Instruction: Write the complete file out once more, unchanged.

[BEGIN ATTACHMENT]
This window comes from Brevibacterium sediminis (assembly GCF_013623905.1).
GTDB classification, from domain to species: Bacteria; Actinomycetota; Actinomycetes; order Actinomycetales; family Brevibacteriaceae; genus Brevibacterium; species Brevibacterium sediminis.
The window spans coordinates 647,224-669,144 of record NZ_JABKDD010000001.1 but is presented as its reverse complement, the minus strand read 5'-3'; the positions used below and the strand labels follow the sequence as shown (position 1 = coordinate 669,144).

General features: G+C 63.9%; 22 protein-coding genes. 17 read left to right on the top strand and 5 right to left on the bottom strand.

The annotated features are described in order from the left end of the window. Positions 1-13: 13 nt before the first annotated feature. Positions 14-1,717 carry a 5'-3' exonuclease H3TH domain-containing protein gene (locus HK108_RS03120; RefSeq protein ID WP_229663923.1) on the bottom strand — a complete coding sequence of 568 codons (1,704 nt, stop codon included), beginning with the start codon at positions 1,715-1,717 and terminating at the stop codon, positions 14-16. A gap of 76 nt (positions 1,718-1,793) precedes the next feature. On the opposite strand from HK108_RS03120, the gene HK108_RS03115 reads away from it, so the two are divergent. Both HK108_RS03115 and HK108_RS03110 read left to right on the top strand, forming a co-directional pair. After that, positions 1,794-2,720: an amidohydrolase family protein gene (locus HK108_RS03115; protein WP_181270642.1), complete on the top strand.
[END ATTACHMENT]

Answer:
This window comes from Brevibacterium sediminis (assembly GCF_013623905.1).
GTDB classification, from domain to species: Bacteria; Actinomycetota; Actinomycetes; order Actinomycetales; family Brevibacteriaceae; genus Brevibacterium; species Brevibacterium sediminis.
The window spans coordinates 647,224-669,144 of record NZ_JABKDD010000001.1 but is presented as its reverse complement, the minus strand read 5'-3'; the positions used below and the strand labels follow the sequence as shown (position 1 = coordinate 669,144).

General features: G+C 63.9%; 22 protein-coding genes. 17 read left to right on the top strand and 5 right to left on the bottom strand.

The annotated features are described in order from the left end of the window. Positions 1-13: 13 nt before the first annotated feature. Positions 14-1,717 carry a 5'-3' exonuclease H3TH domain-containing protein gene (locus HK108_RS03120; RefSeq protein ID WP_229663923.1) on the bottom strand — a complete coding sequence of 568 codons (1,704 nt, stop codon included), beginning with the start codon at positions 1,715-1,717 and terminating at the stop codon, positions 14-16. A gap of 76 nt (positions 1,718-1,793) precedes the next feature. On the opposite strand from HK108_RS03120, the gene HK108_RS03115 reads away from it, so the two are divergent. Both HK108_RS03115 and HK108_RS03110 read left to right on the top strand, forming a co-directional pair. After that, positions 1,794-2,720: an amidohydrolase family protein gene (locus HK108_RS03115; protein WP_181270642.1), complete on the top strand.